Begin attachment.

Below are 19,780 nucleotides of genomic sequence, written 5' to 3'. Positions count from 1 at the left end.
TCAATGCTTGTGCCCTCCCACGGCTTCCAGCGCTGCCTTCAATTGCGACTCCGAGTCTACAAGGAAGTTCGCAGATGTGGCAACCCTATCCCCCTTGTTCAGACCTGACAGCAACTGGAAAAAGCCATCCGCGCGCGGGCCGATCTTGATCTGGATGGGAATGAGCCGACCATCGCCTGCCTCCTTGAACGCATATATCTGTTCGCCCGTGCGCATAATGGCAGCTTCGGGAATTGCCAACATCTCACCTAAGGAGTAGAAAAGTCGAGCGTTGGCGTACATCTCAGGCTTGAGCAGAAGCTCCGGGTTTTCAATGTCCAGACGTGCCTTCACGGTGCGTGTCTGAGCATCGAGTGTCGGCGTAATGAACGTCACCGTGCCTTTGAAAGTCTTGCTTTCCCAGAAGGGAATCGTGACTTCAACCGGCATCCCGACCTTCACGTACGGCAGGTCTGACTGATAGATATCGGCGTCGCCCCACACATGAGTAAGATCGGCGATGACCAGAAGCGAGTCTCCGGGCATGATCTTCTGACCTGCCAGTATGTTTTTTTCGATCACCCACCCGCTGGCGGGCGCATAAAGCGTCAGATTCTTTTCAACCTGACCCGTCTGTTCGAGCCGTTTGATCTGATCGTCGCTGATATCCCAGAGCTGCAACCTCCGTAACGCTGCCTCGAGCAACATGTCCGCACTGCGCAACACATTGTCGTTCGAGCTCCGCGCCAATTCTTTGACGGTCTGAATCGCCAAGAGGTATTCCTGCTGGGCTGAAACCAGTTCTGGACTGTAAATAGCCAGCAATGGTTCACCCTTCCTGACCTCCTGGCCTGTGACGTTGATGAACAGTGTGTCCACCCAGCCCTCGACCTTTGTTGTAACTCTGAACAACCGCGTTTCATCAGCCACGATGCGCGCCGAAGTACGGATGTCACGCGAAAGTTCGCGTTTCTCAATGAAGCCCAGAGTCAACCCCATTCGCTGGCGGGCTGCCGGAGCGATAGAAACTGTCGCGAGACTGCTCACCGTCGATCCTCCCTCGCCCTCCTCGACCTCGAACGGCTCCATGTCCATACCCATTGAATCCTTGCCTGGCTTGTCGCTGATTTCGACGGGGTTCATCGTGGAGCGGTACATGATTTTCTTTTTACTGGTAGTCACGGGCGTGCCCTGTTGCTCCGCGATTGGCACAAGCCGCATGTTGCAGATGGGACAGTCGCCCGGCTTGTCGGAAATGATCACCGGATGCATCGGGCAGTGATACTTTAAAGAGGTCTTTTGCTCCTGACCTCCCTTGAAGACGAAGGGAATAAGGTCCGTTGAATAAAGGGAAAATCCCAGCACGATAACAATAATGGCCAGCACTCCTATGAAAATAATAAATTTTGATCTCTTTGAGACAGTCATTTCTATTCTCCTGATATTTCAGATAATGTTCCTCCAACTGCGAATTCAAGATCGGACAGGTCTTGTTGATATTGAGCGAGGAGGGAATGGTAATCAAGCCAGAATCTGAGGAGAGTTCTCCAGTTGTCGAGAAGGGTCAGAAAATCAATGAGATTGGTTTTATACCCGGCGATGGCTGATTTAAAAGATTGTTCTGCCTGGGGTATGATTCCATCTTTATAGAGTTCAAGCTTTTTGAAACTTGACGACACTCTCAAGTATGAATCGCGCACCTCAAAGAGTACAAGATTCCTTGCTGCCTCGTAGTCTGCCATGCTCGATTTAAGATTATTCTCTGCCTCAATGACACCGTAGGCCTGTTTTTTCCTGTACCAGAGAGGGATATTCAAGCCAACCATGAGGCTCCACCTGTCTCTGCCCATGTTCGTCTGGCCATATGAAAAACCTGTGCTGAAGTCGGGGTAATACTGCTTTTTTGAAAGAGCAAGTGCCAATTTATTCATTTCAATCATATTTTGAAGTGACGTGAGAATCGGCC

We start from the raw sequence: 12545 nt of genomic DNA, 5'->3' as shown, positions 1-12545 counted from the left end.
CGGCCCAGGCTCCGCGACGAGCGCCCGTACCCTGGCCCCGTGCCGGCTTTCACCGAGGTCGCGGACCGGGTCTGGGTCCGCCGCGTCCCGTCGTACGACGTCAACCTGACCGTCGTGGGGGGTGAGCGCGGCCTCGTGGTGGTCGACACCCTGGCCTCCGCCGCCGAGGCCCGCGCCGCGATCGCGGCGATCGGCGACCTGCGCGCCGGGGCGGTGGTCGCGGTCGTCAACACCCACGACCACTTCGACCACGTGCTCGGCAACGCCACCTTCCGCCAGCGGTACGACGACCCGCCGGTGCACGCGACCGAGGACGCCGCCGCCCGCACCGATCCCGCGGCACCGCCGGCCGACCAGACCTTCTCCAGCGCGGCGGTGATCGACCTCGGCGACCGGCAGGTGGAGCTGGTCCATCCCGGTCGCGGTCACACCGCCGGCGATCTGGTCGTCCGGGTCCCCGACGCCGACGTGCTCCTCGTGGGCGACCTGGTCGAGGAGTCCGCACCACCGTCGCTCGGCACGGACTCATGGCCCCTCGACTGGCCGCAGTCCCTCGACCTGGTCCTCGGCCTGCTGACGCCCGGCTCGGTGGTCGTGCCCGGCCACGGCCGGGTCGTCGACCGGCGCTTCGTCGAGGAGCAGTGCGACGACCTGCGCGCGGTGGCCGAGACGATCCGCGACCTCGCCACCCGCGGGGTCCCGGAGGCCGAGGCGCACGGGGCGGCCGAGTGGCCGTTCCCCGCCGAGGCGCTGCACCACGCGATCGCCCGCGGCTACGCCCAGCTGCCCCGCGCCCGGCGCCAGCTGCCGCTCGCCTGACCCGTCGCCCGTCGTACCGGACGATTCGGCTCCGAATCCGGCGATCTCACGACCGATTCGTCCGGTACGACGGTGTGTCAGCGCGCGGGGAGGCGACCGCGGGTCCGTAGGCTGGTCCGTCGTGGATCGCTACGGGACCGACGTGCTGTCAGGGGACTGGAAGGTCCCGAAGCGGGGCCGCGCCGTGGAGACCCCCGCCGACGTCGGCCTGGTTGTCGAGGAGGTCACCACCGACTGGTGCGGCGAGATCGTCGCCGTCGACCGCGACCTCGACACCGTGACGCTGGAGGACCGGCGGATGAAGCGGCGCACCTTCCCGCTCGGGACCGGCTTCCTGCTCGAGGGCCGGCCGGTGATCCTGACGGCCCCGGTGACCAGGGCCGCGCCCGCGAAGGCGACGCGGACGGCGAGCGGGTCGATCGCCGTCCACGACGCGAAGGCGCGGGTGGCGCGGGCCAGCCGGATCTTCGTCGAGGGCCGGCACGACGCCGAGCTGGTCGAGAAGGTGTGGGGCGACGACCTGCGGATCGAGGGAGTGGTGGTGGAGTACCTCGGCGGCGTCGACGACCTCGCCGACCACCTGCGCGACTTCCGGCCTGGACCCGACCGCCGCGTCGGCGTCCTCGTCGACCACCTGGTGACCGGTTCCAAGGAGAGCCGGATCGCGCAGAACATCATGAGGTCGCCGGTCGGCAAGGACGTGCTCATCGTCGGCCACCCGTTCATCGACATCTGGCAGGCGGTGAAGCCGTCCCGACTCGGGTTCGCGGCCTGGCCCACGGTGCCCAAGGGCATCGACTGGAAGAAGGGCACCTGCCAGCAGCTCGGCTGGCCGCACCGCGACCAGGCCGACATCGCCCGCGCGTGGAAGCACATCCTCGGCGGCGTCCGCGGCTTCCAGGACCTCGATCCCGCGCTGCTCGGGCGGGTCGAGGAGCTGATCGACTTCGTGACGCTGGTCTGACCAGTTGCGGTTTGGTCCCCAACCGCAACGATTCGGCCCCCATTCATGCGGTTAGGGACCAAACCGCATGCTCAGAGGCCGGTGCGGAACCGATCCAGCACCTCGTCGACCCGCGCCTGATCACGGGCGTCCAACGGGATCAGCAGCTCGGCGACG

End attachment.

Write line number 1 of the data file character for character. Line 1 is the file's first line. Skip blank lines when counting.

Below are 19,780 nucleotides of genomic sequence, written 5' to 3'. Positions count from 1 at the left end.